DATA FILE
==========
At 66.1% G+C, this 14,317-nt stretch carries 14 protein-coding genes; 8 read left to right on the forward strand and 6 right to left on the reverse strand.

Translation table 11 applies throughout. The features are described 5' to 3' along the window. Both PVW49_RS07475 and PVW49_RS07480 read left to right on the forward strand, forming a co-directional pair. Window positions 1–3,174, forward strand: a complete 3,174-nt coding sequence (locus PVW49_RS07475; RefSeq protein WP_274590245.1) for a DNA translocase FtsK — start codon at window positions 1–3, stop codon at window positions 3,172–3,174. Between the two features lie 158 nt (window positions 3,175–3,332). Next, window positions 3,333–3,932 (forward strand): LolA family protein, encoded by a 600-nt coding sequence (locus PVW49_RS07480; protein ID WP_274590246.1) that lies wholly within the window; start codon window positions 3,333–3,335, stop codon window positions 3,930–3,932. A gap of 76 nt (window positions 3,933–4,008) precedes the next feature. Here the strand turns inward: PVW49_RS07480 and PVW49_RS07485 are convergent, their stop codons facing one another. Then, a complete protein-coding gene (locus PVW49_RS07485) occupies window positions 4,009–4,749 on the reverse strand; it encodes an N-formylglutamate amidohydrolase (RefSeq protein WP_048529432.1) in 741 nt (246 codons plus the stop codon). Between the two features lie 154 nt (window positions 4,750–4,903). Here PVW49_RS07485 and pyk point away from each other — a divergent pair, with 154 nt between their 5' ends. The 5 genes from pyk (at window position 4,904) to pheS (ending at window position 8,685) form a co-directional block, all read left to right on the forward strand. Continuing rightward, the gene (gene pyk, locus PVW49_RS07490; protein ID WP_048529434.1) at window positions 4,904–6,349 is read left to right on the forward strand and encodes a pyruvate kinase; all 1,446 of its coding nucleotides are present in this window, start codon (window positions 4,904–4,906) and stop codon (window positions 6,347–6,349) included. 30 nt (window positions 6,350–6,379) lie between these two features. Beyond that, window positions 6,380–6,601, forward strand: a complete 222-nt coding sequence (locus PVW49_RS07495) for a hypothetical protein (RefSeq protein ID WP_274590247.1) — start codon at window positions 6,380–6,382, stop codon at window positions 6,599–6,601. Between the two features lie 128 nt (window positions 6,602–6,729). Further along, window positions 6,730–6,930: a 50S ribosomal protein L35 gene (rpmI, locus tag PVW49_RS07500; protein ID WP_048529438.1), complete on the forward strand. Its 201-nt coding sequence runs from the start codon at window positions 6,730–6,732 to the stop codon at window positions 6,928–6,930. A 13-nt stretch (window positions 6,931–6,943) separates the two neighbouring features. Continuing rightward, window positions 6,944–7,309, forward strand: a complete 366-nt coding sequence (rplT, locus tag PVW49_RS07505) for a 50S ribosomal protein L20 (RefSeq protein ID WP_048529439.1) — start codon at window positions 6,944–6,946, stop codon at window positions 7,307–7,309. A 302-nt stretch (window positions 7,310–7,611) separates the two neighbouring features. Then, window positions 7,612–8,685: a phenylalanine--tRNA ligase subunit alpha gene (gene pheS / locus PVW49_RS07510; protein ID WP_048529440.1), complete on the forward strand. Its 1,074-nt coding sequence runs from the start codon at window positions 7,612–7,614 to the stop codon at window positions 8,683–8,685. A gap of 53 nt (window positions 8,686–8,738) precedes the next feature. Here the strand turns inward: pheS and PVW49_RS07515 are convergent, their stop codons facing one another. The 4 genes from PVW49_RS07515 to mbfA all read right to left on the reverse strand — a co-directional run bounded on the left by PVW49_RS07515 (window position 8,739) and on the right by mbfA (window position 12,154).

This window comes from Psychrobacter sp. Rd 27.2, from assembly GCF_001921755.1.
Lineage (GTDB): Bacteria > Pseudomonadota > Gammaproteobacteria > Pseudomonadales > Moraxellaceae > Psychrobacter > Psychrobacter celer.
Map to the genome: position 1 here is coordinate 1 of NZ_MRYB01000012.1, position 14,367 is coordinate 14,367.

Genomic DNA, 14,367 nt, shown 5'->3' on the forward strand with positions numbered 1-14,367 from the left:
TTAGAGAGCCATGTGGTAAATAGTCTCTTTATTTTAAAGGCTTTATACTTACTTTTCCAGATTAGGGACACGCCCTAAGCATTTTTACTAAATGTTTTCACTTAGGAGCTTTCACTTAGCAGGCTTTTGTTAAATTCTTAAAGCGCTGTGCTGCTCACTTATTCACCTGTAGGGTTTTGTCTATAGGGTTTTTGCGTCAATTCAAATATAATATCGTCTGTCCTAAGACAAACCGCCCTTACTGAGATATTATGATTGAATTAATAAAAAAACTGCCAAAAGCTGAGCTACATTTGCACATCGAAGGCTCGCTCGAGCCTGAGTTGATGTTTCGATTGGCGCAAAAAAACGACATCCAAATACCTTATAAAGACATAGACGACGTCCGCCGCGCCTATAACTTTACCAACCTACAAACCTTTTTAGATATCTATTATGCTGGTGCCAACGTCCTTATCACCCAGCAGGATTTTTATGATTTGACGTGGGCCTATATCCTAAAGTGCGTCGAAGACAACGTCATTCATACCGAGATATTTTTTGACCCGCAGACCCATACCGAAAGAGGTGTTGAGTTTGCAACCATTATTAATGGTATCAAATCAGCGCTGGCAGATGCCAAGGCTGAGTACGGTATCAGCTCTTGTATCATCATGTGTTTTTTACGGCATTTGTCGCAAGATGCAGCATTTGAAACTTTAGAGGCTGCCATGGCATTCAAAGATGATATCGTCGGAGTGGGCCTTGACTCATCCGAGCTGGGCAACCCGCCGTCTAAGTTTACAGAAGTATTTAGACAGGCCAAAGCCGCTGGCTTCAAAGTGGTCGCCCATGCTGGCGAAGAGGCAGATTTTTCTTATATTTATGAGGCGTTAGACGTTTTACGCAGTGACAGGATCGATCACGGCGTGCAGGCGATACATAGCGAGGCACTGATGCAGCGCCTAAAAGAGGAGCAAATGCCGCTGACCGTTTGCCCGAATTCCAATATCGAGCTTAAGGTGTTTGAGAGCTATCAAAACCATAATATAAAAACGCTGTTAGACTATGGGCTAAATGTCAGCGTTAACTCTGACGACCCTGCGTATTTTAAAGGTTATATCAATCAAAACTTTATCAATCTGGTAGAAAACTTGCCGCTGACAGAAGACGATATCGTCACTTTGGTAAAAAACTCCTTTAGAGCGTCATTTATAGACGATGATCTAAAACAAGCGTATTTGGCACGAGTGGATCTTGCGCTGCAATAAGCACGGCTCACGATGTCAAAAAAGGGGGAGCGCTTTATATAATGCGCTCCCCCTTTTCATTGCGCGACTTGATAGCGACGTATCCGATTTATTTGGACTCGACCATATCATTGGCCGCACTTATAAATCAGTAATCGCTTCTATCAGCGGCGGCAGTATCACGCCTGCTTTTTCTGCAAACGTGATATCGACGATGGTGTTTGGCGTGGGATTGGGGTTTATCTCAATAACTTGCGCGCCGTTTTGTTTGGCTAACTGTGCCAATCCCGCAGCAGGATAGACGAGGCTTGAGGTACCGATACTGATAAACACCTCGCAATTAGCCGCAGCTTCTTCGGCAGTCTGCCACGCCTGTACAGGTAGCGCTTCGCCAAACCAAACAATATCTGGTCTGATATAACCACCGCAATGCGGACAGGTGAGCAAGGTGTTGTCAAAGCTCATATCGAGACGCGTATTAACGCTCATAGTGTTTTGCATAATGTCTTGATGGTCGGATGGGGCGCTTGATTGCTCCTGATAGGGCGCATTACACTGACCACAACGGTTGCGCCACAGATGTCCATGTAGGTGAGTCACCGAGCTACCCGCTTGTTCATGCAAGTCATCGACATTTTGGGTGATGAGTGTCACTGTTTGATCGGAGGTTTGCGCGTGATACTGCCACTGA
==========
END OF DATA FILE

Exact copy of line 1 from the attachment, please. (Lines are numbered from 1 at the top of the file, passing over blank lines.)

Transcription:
At 66.1% G+C, this 14,317-nt stretch carries 14 protein-coding genes; 8 read left to right on the forward strand and 6 right to left on the reverse strand.